Two UC Davis Juniors Receive Prestigious Goldwater Scholarships

UC Davis juniors Osamu Yasui, left, and Joleen Cheah have been named Goldwater scholars. (Gregory Urquiaga/UC Davis)
UC Davis juniors Osamu Yasui, left, and Joleen Cheah have been named Goldwater scholars. (Gregory Urquiaga/UC Davis)

Two University of California, Davis, juniors are among the winners of what is the nation’s premier undergraduate award of its type in the natural sciences, mathematics and engineering.

Osamu Yasui of San Carlos, California, and Joleen Cheah of San Jose, California, are the 23rd and 24th students in the history of the campus to be named Goldwater scholars. The scholarship provides up to $7,500 for college expenses and was awarded to only 211 of 1,280 applicants nationwide for the 2018-19 academic year.

Yasui, a biomedical engineering major, and Cheah, a biological sciences major, have already presented research at academic conferences, including the undergraduate research conference at UC Davis, and co-authored articles that have been published in research journals.

Honoring the late U.S. Sen. Barry Goldwater, the federally endowed Goldwater Scholarship Program was designed to encourage outstanding students to pursue research careers in the natural sciences, mathematics and engineering.

‘Working at the edge of human knowledge’

“I get excited by the feeling that we are living in the future,” Yasui said. “I feel that I am working at the edge of human knowledge.”

He aims to earn a doctoral degree and pursue a career in research that combines computational and experimental methods to translate stem cell and tissue engineering therapies to clinical use.

Yasui is already researching ways to help bundles of cells, or spheroids, survive and perform better when they are subjected to stresses to encourage their differentiation and growth.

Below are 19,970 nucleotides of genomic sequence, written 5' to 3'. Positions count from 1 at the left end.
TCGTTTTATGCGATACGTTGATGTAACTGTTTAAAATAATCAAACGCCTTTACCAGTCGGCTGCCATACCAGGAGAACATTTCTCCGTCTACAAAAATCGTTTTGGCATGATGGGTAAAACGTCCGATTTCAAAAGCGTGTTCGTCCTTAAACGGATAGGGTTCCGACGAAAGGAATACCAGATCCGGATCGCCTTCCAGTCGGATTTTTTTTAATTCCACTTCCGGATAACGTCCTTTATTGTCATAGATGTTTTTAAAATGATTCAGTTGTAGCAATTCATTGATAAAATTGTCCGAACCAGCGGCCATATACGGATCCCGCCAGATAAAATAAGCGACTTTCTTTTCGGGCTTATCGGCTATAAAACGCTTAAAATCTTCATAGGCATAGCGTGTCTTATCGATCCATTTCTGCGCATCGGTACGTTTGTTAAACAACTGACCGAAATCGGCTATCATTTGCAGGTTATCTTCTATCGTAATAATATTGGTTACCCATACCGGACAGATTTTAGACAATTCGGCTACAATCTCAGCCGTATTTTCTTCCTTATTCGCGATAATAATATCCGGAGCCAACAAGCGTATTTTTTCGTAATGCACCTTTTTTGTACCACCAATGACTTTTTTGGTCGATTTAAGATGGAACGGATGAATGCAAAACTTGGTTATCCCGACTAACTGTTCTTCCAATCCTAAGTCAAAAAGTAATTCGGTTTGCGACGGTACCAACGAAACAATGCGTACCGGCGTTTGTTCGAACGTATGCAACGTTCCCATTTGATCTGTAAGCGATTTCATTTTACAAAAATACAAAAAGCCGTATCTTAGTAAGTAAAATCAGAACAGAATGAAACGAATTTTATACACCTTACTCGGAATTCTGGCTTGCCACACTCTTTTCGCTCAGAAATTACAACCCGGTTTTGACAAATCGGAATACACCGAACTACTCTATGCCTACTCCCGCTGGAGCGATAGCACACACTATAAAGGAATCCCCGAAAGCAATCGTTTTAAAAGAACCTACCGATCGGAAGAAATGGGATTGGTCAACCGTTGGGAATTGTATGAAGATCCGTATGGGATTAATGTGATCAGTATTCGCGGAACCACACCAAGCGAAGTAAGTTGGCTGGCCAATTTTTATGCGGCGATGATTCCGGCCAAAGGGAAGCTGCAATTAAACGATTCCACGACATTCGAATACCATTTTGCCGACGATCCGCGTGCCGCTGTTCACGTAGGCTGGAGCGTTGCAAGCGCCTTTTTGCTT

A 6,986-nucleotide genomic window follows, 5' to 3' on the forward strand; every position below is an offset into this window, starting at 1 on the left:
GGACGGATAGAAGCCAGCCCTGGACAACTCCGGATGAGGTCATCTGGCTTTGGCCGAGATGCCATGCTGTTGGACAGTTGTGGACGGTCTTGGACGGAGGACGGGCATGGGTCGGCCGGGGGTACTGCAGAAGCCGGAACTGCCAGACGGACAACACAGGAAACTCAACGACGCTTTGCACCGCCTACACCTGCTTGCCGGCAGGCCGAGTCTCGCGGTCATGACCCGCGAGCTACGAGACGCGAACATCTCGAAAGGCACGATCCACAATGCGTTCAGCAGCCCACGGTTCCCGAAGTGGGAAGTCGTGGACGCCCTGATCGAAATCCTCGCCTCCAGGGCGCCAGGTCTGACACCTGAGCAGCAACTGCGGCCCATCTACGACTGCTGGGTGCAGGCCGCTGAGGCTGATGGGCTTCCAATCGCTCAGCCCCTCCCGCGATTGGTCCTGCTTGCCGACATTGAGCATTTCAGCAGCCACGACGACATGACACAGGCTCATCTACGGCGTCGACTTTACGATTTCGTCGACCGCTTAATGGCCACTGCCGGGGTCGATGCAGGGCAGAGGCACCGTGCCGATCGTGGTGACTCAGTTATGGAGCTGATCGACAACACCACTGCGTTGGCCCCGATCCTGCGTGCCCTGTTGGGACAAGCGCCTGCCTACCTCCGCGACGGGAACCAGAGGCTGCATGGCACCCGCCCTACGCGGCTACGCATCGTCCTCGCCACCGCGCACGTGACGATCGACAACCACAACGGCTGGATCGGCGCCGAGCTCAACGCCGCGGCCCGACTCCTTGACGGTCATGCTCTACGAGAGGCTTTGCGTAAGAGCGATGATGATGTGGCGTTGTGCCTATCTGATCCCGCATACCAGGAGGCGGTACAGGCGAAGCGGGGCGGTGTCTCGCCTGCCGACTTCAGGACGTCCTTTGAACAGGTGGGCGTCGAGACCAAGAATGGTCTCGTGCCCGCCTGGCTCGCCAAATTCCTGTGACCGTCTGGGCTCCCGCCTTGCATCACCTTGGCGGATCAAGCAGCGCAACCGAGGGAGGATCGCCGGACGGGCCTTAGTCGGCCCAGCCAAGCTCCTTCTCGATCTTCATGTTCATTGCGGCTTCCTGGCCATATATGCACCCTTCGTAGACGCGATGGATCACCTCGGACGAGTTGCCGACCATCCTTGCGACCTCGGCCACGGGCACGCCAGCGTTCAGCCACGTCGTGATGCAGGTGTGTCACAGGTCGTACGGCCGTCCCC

After earning a doctoral degree, Cheah plans to pursue a career in the study of the molecular mechanisms of cell physiology to contribute to novel therapeutic approaches for diseases like cancer. She is currently researching how proteins behave in response to different mechanical stresses.

“The award is encouragement to keep working hard and discovering new things in the lab,” Cheah said.

Doubling up as Beckman scholars

Yasui and Cheah receive support to conduct research as Beckman scholars. The Beckman Scholars Program, awarded to only about a dozen institutions nationwide each year, is designed to develop the next generation of leading researchers. It provides funding for a 15-month faculty-mentored research experience over two summers and one academic year.

The Undergraduate and Prestigious Scholarship office at UC Davis assists high-achieving students in applying for 20 of the most prestigious national and international scholarships.

Media contact(s)

Julia Ann Easley, UC Davis News and Media Relations, 530-752-8248, cell 530-219-4545,

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This story originally appeared on UC Davis News.